Throughout my adult life if held to the premise that baseball mimics life. Quite frankly I believe baseball is the ultimate metaphor for life, where fairness has little to do with how life is lived.
An example of what I mean is often played out each game on the field. A real dynamo hitter comes to the plate, chooses his pitches carefully, maybe fouls off a pitch or two and the drills one back-back-back to the wall where a fielder leaps, his arm extended high above the wall and robs the hitter of a home run. The next batter, a .223 hitter, struggles to stay ahead in the count until he finally gets a little bit of wood on the bat and it creeps through the infield and finds a hole. We call this a seeing single. It hardly seems fair, but that’s how baseball sometimes is; a mirror of life itself.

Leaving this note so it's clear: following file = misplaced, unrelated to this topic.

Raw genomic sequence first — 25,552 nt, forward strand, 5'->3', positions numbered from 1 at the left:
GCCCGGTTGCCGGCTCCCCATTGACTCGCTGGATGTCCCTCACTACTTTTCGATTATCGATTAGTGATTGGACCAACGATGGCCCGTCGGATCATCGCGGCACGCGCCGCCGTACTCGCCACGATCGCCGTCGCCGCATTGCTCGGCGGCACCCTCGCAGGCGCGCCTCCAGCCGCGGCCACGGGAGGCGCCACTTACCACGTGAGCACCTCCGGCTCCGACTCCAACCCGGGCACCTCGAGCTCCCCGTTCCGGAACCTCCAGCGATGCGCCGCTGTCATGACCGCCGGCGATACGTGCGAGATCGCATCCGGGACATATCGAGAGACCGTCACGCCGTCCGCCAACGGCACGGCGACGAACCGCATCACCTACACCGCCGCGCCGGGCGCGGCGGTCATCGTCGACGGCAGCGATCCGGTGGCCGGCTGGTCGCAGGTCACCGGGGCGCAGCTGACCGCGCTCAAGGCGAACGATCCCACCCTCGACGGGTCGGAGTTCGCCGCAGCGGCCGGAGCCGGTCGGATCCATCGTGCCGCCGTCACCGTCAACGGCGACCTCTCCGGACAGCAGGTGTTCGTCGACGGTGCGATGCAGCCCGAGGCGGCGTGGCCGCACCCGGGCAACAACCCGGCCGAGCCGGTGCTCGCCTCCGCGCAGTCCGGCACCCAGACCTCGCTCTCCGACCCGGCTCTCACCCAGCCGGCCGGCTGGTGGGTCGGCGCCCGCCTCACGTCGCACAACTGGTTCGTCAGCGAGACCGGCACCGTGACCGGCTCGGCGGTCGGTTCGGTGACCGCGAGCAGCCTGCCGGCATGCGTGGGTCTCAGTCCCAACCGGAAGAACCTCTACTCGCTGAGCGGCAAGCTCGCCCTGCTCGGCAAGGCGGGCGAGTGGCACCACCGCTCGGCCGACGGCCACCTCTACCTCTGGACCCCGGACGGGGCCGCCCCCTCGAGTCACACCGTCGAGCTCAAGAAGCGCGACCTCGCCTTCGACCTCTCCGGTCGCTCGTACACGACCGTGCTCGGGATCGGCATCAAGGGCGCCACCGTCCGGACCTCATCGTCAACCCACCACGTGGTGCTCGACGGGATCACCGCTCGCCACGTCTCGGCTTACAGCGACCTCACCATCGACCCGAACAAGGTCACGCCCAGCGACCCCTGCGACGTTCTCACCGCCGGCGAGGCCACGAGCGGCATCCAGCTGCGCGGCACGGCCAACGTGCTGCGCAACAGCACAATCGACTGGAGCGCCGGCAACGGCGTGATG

Poetry is very much the same. It brings the common to life and makes it interesting. It reminds us of things we almost forgot by triggering a taste, a sound, some feel… texture of something. Poetry can transport us, much the same way a night at the ballpark takes us away from our work, our troubles. Even now as I sit at my laptop, I can smell the fresh cut grass of the field of sunny afternoon game or the smell of hot dogs and cotton candy in the evening breeze at a night game. The sound of the crack of the bat… Sorry, my mind was drifting away.
Above is Fernando Perez, who plays outfielder for the Tampa Bay Rays. He has his own perspective on the parallels of baseball and poetry. Perez is one of six Ivy Leaguers in the major league at the start of this season. He also is a serious student of poetry and completed the creative writing program at Columbia University in New York City, where he lives in the offseason. . You can find an essay by Perez that appears in the September issue of Poetry Magazine.